EAEA: The Life Skills for Europe final conference calls for more cross-sector cooperation
On Tuesday the 16th of October more than 30 participants gathered in Brussels for the conference “Transforming lives, society and adult education through life skills”. Participants had the chance to discuss the results of the Erasmus+ project “Life Skills for Europe (LSE)” and to exchange inspiring topic-related initiatives at the policy and practice levels.
The LSE project aims at improving basic skills provision in Europe by explaining, further developing and upscaling the life skills approach. “Life skills emerge as a response to the needs of the individual in real life situations” pointed out in her opening remarks Gina Ebner, secretary general of the European Association for the Education of adults, “we need to look at what people need and build learning around that”.
The LSE rationale and benefits
In its key note speech, Stephen Evans, Chief executive of the Learning and Work institute, explained why the life skills approach is important to empower people to face the changes taking place currently in economy, services and society. Many people across the UK and EU lack basic literacy, numeracy and digital skills and the need for a broader set of capabilities is more than evident. However, considering the decrease of the attendance of basic skills courses, a new approach should be adopted. “We should make learning great, engaging and useful” stated Stephen Evans while explaining a successful initiative implemented by the Learning and Work Institute “the Citizens’ Curriculum is an innovative, holistic approach to ensure everyone has the English, maths, digital, civic, health and financial capabilities they need”.
The Citizens’ curriculum was at the heart of the LSE project’s work but the LSE consortium added two capabilities to the ones proposed by the Learning and Work Institute: the personal and interpersonal capabilities and the environmental ones. Nevertheless, they adopted the principle that those can’t be considered in isolation but as related to one another. “Satisfying, healing and reassuring”, “autonomous, creative and refreshing”, those are the words learners used to describe the Citizens’ Curriculum in the video produced by Learning & Work institute and showed at the conference. The impact of the Life Skills approach on learners lives, demonstrated clearly through their words, leaves no space for doubts regarding the benefits of such an approach.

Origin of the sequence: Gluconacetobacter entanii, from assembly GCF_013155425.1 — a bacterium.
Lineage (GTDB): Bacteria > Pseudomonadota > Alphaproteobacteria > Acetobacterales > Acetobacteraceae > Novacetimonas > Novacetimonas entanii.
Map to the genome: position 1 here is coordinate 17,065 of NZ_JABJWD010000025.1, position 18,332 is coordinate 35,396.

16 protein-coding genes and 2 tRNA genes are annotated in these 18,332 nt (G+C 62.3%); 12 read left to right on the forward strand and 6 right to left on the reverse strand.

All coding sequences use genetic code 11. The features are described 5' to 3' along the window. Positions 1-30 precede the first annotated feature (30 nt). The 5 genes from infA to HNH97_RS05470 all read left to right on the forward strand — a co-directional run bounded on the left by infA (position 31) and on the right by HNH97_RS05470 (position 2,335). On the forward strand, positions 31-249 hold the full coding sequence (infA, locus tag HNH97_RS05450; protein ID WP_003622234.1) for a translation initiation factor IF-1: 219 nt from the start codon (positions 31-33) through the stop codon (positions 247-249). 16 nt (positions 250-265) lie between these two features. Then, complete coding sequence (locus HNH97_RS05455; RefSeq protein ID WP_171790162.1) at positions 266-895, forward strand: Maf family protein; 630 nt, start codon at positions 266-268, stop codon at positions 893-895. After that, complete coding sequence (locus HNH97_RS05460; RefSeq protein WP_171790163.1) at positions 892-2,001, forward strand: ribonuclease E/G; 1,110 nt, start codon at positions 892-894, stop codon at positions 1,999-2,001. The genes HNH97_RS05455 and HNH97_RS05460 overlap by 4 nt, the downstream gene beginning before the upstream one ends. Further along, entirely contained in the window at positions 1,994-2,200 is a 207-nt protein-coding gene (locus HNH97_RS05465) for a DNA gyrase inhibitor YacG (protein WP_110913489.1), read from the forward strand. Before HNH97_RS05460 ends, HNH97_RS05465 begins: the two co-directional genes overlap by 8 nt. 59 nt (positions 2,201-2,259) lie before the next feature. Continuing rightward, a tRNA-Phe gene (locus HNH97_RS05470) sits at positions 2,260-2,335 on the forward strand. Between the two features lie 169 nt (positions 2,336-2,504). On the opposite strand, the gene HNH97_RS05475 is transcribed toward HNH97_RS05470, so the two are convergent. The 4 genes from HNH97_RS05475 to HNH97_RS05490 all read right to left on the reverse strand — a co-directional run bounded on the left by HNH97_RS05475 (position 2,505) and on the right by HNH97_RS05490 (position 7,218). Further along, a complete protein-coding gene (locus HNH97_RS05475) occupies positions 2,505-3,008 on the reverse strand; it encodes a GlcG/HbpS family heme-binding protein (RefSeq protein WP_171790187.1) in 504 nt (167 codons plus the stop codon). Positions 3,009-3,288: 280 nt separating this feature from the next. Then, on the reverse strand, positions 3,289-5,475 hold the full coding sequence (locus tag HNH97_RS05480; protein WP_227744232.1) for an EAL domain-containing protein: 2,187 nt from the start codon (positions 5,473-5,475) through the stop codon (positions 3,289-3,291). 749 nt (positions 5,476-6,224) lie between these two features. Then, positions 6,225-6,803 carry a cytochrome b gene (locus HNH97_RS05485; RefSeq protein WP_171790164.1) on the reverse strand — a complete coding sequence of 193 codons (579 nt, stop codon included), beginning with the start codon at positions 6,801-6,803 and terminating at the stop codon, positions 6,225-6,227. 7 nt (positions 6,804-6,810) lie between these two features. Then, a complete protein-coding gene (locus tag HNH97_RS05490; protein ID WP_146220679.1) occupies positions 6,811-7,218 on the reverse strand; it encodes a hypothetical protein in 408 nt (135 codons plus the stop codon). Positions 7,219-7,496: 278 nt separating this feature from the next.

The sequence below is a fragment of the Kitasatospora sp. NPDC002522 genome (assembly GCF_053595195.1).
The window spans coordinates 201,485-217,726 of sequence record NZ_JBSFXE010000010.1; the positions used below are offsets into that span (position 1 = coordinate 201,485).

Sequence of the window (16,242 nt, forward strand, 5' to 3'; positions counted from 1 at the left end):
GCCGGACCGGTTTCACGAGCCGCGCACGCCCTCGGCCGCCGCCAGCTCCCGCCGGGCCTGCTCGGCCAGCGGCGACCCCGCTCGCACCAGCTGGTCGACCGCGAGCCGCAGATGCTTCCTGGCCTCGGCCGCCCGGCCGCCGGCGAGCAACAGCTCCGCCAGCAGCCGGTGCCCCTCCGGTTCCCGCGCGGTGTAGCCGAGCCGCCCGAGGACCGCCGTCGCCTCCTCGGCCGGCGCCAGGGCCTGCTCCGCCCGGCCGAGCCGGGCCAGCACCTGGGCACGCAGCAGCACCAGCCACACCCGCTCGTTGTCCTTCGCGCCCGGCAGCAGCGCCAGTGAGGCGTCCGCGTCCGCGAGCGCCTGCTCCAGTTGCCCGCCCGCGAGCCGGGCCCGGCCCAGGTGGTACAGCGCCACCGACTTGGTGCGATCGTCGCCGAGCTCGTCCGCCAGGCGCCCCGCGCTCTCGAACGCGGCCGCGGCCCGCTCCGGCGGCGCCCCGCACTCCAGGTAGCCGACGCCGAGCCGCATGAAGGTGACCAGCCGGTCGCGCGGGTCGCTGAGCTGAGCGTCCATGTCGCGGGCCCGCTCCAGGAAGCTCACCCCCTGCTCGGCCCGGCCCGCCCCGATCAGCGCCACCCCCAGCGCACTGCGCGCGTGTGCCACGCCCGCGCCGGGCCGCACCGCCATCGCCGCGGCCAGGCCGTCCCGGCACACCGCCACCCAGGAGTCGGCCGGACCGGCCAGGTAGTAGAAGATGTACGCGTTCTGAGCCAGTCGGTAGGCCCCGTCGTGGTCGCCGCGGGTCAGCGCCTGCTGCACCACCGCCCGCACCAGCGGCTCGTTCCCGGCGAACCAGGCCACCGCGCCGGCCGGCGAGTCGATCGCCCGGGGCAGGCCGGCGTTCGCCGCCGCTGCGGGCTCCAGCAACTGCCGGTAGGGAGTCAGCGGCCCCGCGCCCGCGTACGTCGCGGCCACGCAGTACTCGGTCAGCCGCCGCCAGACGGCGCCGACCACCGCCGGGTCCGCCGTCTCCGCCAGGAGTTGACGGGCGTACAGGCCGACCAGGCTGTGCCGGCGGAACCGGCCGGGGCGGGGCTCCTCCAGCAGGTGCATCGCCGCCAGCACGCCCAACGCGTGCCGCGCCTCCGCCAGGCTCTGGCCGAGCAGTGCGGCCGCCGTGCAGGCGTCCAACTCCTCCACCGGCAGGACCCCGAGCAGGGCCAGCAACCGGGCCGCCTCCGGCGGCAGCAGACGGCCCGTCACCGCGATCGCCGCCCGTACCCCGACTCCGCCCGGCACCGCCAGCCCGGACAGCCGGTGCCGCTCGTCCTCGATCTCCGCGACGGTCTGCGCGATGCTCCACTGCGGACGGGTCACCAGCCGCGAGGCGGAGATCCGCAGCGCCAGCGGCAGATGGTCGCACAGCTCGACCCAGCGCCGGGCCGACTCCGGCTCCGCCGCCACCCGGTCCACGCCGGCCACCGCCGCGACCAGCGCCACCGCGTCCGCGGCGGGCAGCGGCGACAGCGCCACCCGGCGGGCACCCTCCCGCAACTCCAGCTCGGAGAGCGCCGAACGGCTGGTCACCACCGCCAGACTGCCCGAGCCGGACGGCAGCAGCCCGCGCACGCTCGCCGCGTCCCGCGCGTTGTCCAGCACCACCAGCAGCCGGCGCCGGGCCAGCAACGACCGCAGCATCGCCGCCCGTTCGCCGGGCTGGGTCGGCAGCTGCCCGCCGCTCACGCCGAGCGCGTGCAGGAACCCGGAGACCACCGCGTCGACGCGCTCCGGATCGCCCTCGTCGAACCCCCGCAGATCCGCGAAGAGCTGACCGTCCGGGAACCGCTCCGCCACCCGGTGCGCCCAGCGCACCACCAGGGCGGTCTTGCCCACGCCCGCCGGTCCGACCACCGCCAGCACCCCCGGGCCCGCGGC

Inspiring products and engaging discussions
As the project is now approaching the end of its two-year lifespan, a number of inspiring outputs are already available: an insightful report on the life skills approach in Europe, a database of good practice and tools used across the continent, a learning framework and an awareness raising toolkit with a set of recommendations. Those were presented at the conference in a form of a gallery walk.
Thanks to three group discussion, participants had also the chance to learn from some of the good practices and tools selected for the LSE database, get acquainted with the last policies developments at the European level.
Cross-sector cooperation is key
A panel discussion, which was formed by Bettina Thöne-Geyer, Research Associate at the German Institute for Adult Education, Christina Moreno, Founder & CEO at She matters, Pavel Trantina, Group III Vice-President in the European Economic and Social Committee and Andrew Todd, Policy and Advocacy Officer, Lifelong Learning Platform, followed. They expressed their reflections on the LSE approach and provided some suggestions on how to convince different stakeholders to adopt it throughout Europe.
“It’s refreshing to see the holistic approach of skills which is not only linked to labour market” said Andrew Todd while commenting the framework.
Bettina Thöne-Geyer praised the importance that the LSE approach gives to personal growth of the learner. “There is no point in training specific skills without considering the whole person’s development” she said.
In regard to the future of the learning framework, Pavel Trantina commented “The dream is that this framework and its principles are adopted in formal education. Current curricula do not prepare people for real life”.
It was commonly agreed cross-sector cooperation is key for the Life Skills approach to be adopted in Europe. This is true for the labour market, as Christina Moreno underlined, for research, as Bettina Thöne-Geyer wished, in different sectors of education, as Andrew Todd suggested and between practitioners and policy-makers, as Pavel Trantina concluded.
“Life Skills is an important approach that puts the learners and their needs at the centre, makes learning relevant for them and has immediate benefits for the people and their communities. We now need to create an understanding for this approach at all levels and secure support (including funding) for it.” Gina Ebner said while closing the conference